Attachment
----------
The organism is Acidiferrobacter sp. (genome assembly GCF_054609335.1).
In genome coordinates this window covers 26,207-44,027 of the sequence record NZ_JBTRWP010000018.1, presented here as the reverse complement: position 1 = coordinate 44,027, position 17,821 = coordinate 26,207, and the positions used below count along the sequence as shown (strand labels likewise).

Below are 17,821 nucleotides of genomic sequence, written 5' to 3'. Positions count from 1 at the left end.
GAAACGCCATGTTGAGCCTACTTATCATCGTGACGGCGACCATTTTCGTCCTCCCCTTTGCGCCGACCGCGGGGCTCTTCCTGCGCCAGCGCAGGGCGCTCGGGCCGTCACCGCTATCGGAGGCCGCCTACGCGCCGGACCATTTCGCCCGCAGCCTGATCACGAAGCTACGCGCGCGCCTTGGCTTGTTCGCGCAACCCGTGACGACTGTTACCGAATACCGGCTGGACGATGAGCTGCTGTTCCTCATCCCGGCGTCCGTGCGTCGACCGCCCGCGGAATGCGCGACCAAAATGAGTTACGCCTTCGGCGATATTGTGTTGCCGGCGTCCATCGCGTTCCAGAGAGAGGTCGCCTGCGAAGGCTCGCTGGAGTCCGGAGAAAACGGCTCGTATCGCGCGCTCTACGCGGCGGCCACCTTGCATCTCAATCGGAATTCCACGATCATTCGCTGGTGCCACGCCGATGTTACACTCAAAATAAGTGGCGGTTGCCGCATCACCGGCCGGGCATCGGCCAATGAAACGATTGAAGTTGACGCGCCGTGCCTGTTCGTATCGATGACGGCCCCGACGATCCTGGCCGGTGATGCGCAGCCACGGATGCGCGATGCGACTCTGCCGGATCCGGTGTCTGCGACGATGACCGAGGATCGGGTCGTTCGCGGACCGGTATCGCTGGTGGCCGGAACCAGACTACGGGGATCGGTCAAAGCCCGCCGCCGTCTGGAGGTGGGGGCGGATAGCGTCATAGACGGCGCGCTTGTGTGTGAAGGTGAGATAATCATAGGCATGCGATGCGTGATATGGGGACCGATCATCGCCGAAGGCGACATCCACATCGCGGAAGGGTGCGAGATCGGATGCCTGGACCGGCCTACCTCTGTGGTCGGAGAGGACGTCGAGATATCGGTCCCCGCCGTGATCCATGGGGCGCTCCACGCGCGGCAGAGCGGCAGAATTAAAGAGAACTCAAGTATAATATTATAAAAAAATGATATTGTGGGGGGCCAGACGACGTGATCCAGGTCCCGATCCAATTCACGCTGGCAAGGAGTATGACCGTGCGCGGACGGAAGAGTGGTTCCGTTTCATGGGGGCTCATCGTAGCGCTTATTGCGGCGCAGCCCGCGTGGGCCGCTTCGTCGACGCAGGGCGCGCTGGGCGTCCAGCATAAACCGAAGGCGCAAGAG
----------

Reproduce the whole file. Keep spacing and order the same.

The organism is Acidiferrobacter sp. (genome assembly GCF_054609335.1).
In genome coordinates this window covers 26,207-44,027 of the sequence record NZ_JBTRWP010000018.1, presented here as the reverse complement: position 1 = coordinate 44,027, position 17,821 = coordinate 26,207, and the positions used below count along the sequence as shown (strand labels likewise).

Below are 17,821 nucleotides of genomic sequence, written 5' to 3'. Positions count from 1 at the left end.
GAAACGCCATGTTGAGCCTACTTATCATCGTGACGGCGACCATTTTCGTCCTCCCCTTTGCGCCGACCGCGGGGCTCTTCCTGCGCCAGCGCAGGGCGCTCGGGCCGTCACCGCTATCGGAGGCCGCCTACGCGCCGGACCATTTCGCCCGCAGCCTGATCACGAAGCTACGCGCGCGCCTTGGCTTGTTCGCGCAACCCGTGACGACTGTTACCGAATACCGGCTGGACGATGAGCTGCTGTTCCTCATCCCGGCGTCCGTGCGTCGACCGCCCGCGGAATGCGCGACCAAAATGAGTTACGCCTTCGGCGATATTGTGTTGCCGGCGTCCATCGCGTTCCAGAGAGAGGTCGCCTGCGAAGGCTCGCTGGAGTCCGGAGAAAACGGCTCGTATCGCGCGCTCTACGCGGCGGCCACCTTGCATCTCAATCGGAATTCCACGATCATTCGCTGGTGCCACGCCGATGTTACACTCAAAATAAGTGGCGGTTGCCGCATCACCGGCCGGGCATCGGCCAATGAAACGATTGAAGTTGACGCGCCGTGCCTGTTCGTATCGATGACGGCCCCGACGATCCTGGCCGGTGATGCGCAGCCACGGATGCGCGATGCGACTCTGCCGGATCCGGTGTCTGCGACGATGACCGAGGATCGGGTCGTTCGCGGACCGGTATCGCTGGTGGCCGGAACCAGACTACGGGGATCGGTCAAAGCCCGCCGCCGTCTGGAGGTGGGGGCGGATAGCGTCATAGACGGCGCGCTTGTGTGTGAAGGTGAGATAATCATAGGCATGCGATGCGTGATATGGGGACCGATCATCGCCGAAGGCGACATCCACATCGCGGAAGGGTGCGAGATCGGATGCCTGGACCGGCCTACCTCTGTGGTCGGAGAGGACGTCGAGATATCGGTCCCCGCCGTGATCCATGGGGCGCTCCACGCGCGGCAGAGCGGCAGAATTAAAGAGAACTCAAGTATAATATTATAAAAAAATGATATTGTGGGGGGCCAGACGACGTGATCCAGGTCCCGATCCAATTCACGCTGGCAAGGAGTATGACCGTGCGCGGACGGAAGAGTGGTTCCGTTTCATGGGGGCTCATCGTAGCGCTTATTGCGGCGCAGCCCGCGTGGGCCGCTTCGTCGACGCAGGGCGCGCTGGGCGTCCAGCATAAACCGAAGGCGCAAGAG